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article imageOp-Ed: Madoff: Jewish fury as a community reviles a cultural betrayal

By Paul Wallis     Dec 23, 2008 in Crime
The Madoff situation, with billions lost to investors, has enraged the Jewish community in New York, and around the world. The sense of betrayal, rather than loss, has produced some real Biblical vitriol from the normally restrained community press.
In this case, the ethical issues seem to have far overtaken the cash value of the Madoff affair as the community tries to deal with a hideous sense of infidelity. The utter disgust is obvious, and so is the genuine anger.
The New York Times:
Jews are also grappling with the implications of Mr. Madoff’s deeds for their public image, what one rabbi referred to as the “shanda factor,” using the Yiddish term for an embarrassing shame or disgrace. As Bradley Burston, a columnist for haaretz.com, the English-language Web site of the Israeli newspaper Haaretz, wrote on Dec. 17: “The anti-Semite’s new Santa is Bernard Madoff. The answer to every Jew-hater’s wish list. The Aryan Nation at its most delusional couldn’t have come up with anything to rival this.”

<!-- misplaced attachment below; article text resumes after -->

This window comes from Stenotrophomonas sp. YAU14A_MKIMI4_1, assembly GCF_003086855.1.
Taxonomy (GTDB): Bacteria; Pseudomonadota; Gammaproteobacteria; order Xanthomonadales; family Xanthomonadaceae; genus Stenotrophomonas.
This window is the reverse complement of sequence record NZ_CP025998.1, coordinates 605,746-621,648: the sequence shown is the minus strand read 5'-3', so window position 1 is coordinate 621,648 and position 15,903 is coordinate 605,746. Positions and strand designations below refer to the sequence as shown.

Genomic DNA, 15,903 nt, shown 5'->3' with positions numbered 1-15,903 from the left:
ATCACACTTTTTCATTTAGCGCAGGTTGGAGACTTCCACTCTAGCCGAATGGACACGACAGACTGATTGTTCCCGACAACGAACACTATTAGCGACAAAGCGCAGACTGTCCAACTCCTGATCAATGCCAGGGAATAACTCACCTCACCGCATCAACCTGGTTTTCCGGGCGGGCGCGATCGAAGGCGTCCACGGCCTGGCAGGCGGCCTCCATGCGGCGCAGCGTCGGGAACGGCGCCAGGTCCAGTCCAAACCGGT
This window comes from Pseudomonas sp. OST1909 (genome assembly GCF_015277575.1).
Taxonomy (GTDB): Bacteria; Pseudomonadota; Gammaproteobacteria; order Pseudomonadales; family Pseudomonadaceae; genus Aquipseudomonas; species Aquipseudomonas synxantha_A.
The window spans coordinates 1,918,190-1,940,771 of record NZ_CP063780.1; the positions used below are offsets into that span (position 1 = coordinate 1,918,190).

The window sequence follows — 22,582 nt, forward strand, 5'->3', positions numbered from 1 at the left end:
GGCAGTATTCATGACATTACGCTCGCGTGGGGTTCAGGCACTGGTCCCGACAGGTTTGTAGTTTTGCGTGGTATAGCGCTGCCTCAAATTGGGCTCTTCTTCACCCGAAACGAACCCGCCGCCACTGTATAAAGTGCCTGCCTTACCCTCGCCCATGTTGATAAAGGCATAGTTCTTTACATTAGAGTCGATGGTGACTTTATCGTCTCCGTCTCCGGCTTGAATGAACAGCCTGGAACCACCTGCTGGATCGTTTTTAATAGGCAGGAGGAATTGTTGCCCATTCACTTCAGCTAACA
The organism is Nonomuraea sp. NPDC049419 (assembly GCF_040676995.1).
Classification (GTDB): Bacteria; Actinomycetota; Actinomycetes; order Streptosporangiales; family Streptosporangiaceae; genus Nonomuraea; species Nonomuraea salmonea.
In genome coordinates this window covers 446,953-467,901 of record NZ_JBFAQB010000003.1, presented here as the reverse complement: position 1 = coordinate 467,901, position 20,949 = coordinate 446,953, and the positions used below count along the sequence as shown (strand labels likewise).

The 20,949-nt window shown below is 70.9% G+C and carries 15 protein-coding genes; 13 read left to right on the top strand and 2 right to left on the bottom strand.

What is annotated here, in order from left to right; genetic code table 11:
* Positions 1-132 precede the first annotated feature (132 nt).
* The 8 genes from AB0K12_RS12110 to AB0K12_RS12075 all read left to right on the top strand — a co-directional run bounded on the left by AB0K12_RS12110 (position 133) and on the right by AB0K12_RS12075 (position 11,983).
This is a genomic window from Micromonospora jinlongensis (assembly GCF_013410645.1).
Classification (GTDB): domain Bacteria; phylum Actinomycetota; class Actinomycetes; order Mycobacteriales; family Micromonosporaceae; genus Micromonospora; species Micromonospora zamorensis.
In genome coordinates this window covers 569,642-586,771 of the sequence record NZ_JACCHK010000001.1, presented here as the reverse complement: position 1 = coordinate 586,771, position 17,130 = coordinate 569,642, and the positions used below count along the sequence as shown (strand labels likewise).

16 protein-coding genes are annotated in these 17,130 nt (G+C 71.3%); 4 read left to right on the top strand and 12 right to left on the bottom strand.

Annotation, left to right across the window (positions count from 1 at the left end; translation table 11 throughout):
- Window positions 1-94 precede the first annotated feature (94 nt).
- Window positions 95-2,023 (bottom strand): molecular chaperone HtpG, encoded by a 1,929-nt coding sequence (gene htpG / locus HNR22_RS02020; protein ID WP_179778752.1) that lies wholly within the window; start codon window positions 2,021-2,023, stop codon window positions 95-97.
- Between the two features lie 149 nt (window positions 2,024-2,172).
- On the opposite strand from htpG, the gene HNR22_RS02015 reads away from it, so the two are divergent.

The Anti-Defamation League said in a statement that Mr. Madoff’s arrest had prompted an outpouring of anti-Semitic comments on Web sites around the world, most repeating familiar tropes about Jews and money.
Anti Semites aren’t famous for their intelligence, or sanity, or ability to comprehend, let alone express, ideas. In this case, they’re way out of their league. The quote from the Haaretz piece alone is such an indictment that most non-Jews wouldn’t quite get the implications.
Ever since the Jewish Diaspora, the general sense of community and broad cultural familial context have been a precious concept. The references throughout the NYT article are to a form of betrayal which doesn’t exist in other cultures. The fury is very real.
This isn’t a piece for comment or regurgitation by outsiders. It needs to be seen as a very rare glimpse of a culture which is normally (and unfortunately) opaque to the outside world.
When you get someone being described by a rabbi as “the antithesis of true piety”, they’re not talking about some obscure theory of Judaism, they’re talking about an intolerable insult to the people, traditions, beliefs, and the culture.
Indications are that Madoff isn’t going to be a name you see much in New York in future.
Just for the record, the world's most famous Jew was a guy called Jesus Christ. Take that as an indication of the ethical history and background. This is one case where a money changer in the temple would be rather unpopular.
This opinion article was written by an independent writer. The opinions and views expressed herein are those of the author and are not necessarily intended to reflect those of DigitalJournal.com
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